Reliability and Validity of the Apta Physical Therapist Student Evaluation: Clinical Experience and Clinical Instruction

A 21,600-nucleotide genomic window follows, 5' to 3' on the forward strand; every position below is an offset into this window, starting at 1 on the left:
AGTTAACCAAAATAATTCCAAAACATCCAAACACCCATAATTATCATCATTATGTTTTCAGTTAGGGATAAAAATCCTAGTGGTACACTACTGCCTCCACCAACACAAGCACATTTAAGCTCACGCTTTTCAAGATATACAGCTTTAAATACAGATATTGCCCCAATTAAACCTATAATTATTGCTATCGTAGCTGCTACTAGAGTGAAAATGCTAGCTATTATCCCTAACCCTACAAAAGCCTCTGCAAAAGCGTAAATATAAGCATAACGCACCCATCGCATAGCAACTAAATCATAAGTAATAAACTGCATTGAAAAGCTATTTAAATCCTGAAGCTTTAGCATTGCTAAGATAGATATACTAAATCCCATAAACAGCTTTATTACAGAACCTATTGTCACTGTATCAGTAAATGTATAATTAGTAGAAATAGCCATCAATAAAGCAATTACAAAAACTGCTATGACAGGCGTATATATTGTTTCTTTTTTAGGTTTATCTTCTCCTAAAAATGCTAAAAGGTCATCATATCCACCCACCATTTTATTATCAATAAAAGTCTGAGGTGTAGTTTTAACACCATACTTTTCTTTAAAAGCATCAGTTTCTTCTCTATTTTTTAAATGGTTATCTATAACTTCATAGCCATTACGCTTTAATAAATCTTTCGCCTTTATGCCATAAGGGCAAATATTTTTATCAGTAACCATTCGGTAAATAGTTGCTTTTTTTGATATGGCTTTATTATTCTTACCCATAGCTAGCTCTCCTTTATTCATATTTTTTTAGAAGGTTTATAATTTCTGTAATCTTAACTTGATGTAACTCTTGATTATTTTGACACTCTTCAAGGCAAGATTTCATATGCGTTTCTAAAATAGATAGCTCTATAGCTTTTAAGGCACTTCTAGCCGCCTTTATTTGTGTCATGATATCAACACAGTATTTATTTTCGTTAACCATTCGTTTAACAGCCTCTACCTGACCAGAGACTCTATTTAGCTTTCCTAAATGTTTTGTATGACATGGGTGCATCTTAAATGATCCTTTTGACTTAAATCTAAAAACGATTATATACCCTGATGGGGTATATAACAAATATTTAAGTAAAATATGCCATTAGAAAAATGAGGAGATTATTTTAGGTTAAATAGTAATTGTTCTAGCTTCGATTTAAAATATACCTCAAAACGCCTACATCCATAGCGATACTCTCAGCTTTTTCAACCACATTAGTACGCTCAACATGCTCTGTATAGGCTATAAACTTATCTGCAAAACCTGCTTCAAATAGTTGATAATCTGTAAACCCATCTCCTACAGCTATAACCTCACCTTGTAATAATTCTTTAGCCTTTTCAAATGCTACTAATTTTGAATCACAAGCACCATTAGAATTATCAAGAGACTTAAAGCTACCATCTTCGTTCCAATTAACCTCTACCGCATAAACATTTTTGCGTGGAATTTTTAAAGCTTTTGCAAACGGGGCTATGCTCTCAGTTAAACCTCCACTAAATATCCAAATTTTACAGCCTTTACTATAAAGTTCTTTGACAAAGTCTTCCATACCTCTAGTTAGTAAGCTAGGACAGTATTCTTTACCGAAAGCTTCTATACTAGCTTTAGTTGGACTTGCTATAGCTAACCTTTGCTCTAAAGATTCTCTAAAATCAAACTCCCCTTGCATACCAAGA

Purpose: One approach to enhancing the role of the clinical educator as a mentor to PT students is to measure clinical instructor effectiveness in exhibiting the characteristics and performing the duties of a clinical mentor. The most widely-distributed tool used by the physical therapy profession to assess clinical instructor effectiveness, the American Physical Therapy Association Physical Therapist Student Evaluation: Clinical Experience and Clinical Instruction (PTSE), has been used since 2003 without an assessment of its construct validity and with the only study of its reliability having been conducted on a narrow sample of students from one physical therapist education program. The physical therapy profession is without a valid and reliable instrument to assess clinical instructor effectiveness. The purpose of this research was to assess the construct validity and reliability (internal consistency) of the PTSE. Methods/Description: A non-probability convenience sample of 5,128 students from 29 physical therapist education programs from eight of nine geographic regions in the United States completed 6,916 PTSEs in 2017 using a particular third-party clinical education database management system. This sample yielded one subset of data completed at the midpoint of a clinical education experience, n = 1788, and two subsets of PTSE data completed at the endpoint of a clinical education experience, n = 1788 and n = 3340. To assess the construct validity of the PTSE, the researcher conducted exploratory factor analysis with principle axis factor extraction and promax oblique rotation on each of the three PTSE data subsets. To assess the reliability (internal consistency) of the PTSE, the researcher conducted Cronbach’s Alpha analyses on each data subset and on each factor identified in the factor analyses. Results/Outcomes: For each PTSE subset, factor analysis identified one factor of 17 items, named Clinical Instructor Effectiveness. These factor analyses did not identify a factor solution that included all 21 items of Section Two, Question 22, of the PTSE. Resultant Cronbach’s alpha values met minimum levels of acceptable internal consistency while exceeding the 0.90 level that raises the concern of item redundancy. Conclusions/Relevance to the conference theme: Factor analyses and Cronbach’s alpha analyses of three subsets of PTSEs completed by students from a non-probability convenience sample of physical therapist education programs in the United States did not establish the American Physical Therapy Association’s Physical Therapist Student Assessment: Clinical Experience and Clinical Instruction as a valid instrument while identifying its reliability as suggestive of a redundancy of items. Demonstrating the impact of innovations in developing clinical mentors is difficult without valid and reliable tools to measure behaviors consistent with mentorship. This results of this research provide a bridge to the future of clinical educator assessment in three ways. First, it lays the foundation for further development of a valid and reliable tool to measure clinical educator effectiveness. Second, it provides an example of use of a common database that approaches the concept of a national clinical education research database. Finally, it highlights the importance of evaluating innovations in developing clinical educators as mentors with evidence-based outcome measures.